Here’s an interesting study for you:
6 men, all roughly 50 years old were admitted to hospital, where they were fed roughly 6,200 calories per day for seven days.
They ate 230 grams of protein, 775 grams of carbohydrates, and 240 grams of fat in 3 meals per day plus some snacks.
They maintained bed rest (no exercise at all) for the entire 7-day study.
Everyday their body weight and body composition was measured first thing in the morning in the fasted state.
…By the 7th day their metabolism had increased by 16%, increasing the amount of calories they burnt per day by 237 calories!
Of course they also gained 7.7 pounds of body weight, all of which was body fat.
They also quickly developed systemic insulin resistance and oxidative stress.
The bottom line?
Increasing metabolism isn’t the end all be all it’s sometimes made out to be. And, even though overeating does increase metabolic rate, it’s never enough to counter the additional caloric load, nor prevent the deleterious effect on your insulin resistance.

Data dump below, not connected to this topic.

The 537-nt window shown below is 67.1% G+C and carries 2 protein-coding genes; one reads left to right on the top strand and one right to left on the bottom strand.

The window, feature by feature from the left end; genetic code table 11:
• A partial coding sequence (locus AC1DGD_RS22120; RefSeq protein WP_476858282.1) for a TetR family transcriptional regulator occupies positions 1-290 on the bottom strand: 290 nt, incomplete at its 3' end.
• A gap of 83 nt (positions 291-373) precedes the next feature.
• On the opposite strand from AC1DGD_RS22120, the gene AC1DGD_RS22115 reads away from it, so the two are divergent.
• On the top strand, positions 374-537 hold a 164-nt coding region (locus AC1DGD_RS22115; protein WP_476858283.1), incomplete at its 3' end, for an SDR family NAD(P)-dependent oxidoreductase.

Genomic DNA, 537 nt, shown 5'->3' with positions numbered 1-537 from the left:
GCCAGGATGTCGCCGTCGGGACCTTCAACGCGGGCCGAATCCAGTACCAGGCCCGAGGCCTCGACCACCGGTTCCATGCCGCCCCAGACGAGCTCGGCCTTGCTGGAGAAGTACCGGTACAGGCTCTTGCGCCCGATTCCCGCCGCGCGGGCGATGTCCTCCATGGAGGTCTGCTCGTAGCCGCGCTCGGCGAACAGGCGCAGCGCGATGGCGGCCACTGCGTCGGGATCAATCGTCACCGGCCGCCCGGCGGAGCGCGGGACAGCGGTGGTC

Also keep in mind that the process of building new body fat increases your metabolic rate. So a “high metabolism” isn’t alway desirable.
If I had to hazard a guess, I’d say the major mistake here was the inactivity, and I’d be very curious to see this exact study replicated in men and women who were exercising.
My guess it that the insulin resistance would be mitigated, as would the oxidative stress.
In short, increasing your metabolic rate by overeating is a fools game that will almost always end up with more negatives (fat gain, insulin resistance, oxidative stress, disrupted sex hormones) than positives, ESPECIALLY with the absence of exercise.